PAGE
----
Sitting across the table from Pratt and Whitney management in Cromwell, CT, IAM International President Bob Martinez joined the bargaining committees for IAM Locals 700 and 1746 (District 26) to open contract talks with the aerospace engine manufacturer.
Pratt and Whitney, which employs about 3,000 IAM members at plants in Middletown and East Harford, CT, has an expected backlog of $1 trillion in engine business. It plans on hiring approximately 8,000 new workers in Connecticut through 2026.
The current three-year contract was narrowly approved amidst layoffs and slumping sales in 2013. This time around, IAM members deserve the respect they’ve earned, said Martinez.
“Do not underestimate the resolve of our members,” said Martinez. “We are always ready to partner with companies, but not companies that make huge profits and then turn on us, going after workers’ benefits. I congratulate Pratt on the volume of orders and the success of the products. Our members are a part of that success and want to share in it. One thing they’re not interested in is going backward—on pensions, healthcare or anything else.”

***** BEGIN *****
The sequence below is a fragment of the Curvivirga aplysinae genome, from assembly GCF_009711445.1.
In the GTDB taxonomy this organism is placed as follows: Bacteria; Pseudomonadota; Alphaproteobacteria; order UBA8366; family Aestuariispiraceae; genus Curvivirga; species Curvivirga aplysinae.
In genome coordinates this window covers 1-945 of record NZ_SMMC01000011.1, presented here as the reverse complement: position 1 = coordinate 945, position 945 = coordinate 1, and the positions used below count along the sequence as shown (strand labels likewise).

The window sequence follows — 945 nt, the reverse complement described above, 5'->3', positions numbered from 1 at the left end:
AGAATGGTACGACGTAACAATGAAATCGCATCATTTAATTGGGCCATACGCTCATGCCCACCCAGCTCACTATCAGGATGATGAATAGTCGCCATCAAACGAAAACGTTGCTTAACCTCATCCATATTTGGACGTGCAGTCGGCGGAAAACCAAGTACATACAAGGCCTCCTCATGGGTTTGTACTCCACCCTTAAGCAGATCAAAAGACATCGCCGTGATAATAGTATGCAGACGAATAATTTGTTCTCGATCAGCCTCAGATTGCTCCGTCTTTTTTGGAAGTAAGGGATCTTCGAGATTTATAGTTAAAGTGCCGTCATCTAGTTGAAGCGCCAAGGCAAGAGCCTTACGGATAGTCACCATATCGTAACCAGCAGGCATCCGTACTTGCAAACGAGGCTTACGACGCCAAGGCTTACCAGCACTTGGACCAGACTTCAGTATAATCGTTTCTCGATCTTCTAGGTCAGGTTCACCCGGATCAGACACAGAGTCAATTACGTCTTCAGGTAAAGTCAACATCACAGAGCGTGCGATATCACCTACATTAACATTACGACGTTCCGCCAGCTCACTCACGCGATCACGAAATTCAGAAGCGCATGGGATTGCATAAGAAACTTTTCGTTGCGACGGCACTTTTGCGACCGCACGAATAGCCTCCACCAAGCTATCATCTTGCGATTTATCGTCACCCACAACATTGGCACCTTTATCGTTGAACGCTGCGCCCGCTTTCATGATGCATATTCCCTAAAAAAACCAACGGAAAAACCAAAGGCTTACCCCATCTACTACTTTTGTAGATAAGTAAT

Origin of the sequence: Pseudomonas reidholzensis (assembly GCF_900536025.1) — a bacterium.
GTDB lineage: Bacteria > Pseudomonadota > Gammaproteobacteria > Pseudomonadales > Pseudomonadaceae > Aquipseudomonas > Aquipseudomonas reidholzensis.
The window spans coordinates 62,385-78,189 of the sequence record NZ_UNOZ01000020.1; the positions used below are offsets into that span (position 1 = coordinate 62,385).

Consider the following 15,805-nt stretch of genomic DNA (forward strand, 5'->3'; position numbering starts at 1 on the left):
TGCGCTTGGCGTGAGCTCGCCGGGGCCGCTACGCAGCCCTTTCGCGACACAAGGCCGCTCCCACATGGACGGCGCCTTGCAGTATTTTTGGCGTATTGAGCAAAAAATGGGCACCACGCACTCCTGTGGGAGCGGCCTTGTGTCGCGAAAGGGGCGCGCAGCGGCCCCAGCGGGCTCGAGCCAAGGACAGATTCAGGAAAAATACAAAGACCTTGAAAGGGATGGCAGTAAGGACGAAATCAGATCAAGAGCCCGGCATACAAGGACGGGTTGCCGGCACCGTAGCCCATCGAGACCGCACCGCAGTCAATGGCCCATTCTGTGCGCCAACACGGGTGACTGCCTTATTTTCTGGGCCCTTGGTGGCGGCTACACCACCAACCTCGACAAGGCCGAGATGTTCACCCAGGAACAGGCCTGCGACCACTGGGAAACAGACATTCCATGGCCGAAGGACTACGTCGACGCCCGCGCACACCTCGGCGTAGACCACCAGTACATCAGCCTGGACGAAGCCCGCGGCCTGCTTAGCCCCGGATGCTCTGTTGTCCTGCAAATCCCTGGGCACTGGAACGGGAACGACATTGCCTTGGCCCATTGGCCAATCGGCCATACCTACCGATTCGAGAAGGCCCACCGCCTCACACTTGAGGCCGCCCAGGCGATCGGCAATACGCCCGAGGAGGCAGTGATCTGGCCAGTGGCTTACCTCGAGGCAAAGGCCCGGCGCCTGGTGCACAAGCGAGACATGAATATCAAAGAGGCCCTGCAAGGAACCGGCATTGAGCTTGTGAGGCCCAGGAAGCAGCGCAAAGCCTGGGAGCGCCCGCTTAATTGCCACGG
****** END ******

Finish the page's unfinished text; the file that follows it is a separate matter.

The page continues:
In their opening statement, Pratt and Whitney praised IAM members for their dedication and hard work, but also said something telling: Despite record profits, “cost issues need to be addressed.”
IAM District 26 Assistant Directing Business Representative Mike Stone, the IAM’s lead negotiator for the talks, said management needs a “reality check,” beginning with health care and job security.
“If you want to hire more people, you’ll have to address that,” said Stone.
The IAM has taken Pratt and Whitney to court twice over job security protections, and won both times.
“We’re going to put in whatever hours are necessary to get this done,” said Stone. “Let’s negotiate a good contract.”
IAM members at Pratt and Whitney will hold a strike sanction vote on Friday, October 4. The current contract expires December 4.